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With an internet penetration rate of 82%, Kenya has a strong online content consumption culture and active social media spaces. The Covid-19 pandemic served to reinforce the shift to online spaces due to restrictions on physical gatherings, with more young people embracing online platforms as outlets for self-expression, learning, and social interaction. With the Kenya general elections taking place on 9th August, the youth also embraced digital avenues for civic participation. 

Young people face many barriers that limit their full potential, with the most pervasive being gender-based violence and harmful practices targeted at adolescent girls and young women. In the lead-up to the elections, UNFPA partnered with Healthcare Assistance Kenya (HAK 1195), the Gender Violence Recovery Centre, and the Collaborative Centre for Gender and Development to engage the youth in the prevention of technology-assisted gender-based violence, with a particular focus on rising incidences on social media platforms such as Facebook, Instagram, and Twitter. “In times of crisis such as political unrest, women and girls are at higher risk of gender-based violence. By sensitizing young people in locations identified as potential hotspots for this kind of unrest, UNFPA hopes to equip them with the necessary tools to identify, prevent and respond to acts such as abuse, harassment and hate speech in online spaces that are targeted at others based on their gender identity,” said UNFPA Humanitarian Specialist John Wafula.

A section of youth in attendance at the sensitization forum held at the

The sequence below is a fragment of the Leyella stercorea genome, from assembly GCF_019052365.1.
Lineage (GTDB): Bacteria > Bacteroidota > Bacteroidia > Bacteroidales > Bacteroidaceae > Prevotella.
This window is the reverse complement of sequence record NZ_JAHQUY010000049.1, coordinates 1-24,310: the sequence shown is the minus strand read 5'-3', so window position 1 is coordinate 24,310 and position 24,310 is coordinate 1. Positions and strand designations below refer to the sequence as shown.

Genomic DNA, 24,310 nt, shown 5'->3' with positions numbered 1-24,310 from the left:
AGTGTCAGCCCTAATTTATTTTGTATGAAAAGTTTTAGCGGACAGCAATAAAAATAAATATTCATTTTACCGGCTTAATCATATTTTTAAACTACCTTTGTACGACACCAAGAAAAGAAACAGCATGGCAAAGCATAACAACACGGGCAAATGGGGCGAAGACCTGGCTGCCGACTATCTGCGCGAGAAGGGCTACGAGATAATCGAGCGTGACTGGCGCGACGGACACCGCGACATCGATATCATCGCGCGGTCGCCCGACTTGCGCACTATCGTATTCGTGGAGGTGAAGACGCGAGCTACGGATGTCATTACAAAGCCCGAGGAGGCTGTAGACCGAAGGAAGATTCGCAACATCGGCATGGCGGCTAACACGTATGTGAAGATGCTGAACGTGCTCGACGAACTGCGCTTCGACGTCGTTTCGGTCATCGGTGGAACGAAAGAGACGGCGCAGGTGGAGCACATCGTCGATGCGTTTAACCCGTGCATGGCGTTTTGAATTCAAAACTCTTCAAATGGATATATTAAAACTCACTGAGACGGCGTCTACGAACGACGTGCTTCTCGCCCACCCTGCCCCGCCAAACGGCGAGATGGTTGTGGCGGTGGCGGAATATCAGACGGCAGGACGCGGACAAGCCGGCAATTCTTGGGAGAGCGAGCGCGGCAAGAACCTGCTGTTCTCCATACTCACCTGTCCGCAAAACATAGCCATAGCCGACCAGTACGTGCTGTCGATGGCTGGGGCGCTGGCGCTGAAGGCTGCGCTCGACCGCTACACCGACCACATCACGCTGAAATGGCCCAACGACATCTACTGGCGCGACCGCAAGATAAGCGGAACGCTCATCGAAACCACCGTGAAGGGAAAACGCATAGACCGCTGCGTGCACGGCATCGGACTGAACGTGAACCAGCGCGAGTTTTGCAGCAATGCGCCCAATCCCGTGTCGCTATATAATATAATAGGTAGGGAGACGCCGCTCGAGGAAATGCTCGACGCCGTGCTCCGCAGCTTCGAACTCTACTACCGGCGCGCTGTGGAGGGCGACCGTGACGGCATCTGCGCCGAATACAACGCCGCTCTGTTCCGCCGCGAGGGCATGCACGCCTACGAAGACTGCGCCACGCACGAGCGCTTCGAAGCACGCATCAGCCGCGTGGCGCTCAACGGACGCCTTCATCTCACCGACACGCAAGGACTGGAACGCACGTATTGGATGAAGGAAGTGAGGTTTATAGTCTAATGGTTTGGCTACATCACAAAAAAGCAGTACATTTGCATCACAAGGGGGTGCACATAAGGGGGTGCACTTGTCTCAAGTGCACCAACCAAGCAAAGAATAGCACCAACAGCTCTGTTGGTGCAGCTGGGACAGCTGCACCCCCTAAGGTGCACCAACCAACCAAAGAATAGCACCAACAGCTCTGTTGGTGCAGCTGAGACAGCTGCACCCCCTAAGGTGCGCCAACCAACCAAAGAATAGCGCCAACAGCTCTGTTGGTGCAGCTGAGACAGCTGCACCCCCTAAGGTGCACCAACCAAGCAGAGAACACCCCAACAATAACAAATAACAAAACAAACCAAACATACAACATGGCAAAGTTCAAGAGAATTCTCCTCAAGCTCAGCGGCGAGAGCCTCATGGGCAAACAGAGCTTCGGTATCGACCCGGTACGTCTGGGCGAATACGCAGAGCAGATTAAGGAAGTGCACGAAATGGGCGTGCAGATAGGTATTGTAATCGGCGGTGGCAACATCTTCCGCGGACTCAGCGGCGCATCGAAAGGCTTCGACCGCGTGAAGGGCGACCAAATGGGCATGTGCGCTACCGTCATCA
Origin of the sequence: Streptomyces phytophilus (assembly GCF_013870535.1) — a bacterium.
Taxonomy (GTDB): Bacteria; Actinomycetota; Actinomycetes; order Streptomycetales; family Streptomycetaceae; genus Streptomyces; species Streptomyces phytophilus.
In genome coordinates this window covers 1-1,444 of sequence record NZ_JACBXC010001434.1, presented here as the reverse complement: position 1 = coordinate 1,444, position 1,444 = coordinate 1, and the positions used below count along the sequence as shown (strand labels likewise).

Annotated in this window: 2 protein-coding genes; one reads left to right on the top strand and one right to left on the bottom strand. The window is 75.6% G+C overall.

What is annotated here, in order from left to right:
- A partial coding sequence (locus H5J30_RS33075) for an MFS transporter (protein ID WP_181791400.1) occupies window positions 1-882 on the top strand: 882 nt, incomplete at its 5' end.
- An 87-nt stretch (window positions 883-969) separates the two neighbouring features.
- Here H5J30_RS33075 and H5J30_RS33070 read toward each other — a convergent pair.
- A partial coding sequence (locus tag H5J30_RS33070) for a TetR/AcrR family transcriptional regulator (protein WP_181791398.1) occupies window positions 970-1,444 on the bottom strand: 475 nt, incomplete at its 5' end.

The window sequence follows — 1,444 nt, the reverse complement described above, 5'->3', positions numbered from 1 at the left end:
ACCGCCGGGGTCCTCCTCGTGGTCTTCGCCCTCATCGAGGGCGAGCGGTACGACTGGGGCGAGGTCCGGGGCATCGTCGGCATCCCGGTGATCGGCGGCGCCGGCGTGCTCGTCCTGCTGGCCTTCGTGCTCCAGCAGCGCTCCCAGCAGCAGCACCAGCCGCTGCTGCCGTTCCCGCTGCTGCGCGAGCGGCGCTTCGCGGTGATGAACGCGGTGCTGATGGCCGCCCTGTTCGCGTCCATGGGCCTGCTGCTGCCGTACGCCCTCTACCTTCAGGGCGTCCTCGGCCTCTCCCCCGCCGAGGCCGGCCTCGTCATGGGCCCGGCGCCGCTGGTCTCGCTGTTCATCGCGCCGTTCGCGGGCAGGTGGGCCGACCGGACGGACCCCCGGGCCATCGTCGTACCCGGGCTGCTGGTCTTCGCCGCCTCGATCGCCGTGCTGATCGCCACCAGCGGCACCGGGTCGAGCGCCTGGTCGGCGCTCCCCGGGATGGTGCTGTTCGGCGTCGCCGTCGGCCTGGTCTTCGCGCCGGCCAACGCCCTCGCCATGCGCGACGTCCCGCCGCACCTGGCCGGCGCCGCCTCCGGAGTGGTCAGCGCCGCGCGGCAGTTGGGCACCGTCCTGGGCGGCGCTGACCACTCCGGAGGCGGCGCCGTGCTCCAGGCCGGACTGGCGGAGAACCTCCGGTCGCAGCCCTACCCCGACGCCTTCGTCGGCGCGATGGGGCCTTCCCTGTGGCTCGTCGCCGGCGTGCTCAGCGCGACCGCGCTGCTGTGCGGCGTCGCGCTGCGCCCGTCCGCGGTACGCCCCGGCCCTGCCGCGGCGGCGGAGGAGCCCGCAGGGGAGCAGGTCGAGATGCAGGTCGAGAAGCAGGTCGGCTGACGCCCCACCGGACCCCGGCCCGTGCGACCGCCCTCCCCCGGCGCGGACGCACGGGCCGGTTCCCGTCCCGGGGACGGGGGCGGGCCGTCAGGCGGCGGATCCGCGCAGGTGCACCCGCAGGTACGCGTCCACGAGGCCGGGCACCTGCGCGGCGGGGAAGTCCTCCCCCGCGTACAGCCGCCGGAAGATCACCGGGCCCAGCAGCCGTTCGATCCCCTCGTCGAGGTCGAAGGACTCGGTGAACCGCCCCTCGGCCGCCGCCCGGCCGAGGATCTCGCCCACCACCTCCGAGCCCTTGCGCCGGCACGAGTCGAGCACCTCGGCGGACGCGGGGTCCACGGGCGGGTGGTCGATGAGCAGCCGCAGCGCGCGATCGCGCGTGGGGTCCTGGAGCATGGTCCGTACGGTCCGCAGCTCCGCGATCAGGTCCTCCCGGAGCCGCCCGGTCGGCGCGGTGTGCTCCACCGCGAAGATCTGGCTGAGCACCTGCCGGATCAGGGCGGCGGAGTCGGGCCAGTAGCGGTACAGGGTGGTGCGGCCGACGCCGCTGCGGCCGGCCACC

Nakuru Public Library. Photo: Ben Akwah

Youth as agents of change

The rise in technology-assisted gender-based violence including cyberbullying, cyberstalking, doxxing, hate speech, and gendered disinformation is often a continuance of offline violence driven by negative social norms and inequalities. At a youth engagement forum held in Nakuru county, young people assembled were encouraged to embrace leadership in the development of innovations that will lead to sustainable solutions to such challenges.“It starts with making sure that we have the right kind of leadership and political goodwill to address illiteracy, poverty, and lack of agency among the youth,” said participant Robert.* Having experienced gender-based violence both online and offline due to his sexual orientation and gender identification, Robert works with other young people to address discriminatory social norms and gender stereotypes that drive such violence.

Participants at the Nakuru youth forum were trained on online safety as well as strategies for cultivating positive digital norms on social media platforms where a majority of the youth are present. Healthcare Assistance Kenya sensitized attendees on the national GBV helpline 1195 which is among avenues where survivors of gender-based violence can find help to cope with internet harm and abuse. The helpline offers psychosocial support and referrals and is free to access by dialing 1195.   

UNFPA works with various actors in government and civil society to advance gender equality and the empowerment of women, girls, and young people and address the causes and consequences of gender-based violence, especially its effects on sexual and reproductive health. In emergency contexts, UNFPA advocates for the integration of gender-based violence risk mitigation and support for victims and survivors throughout the humanitarian response,  with the goal of making all spaces safe and free from violence.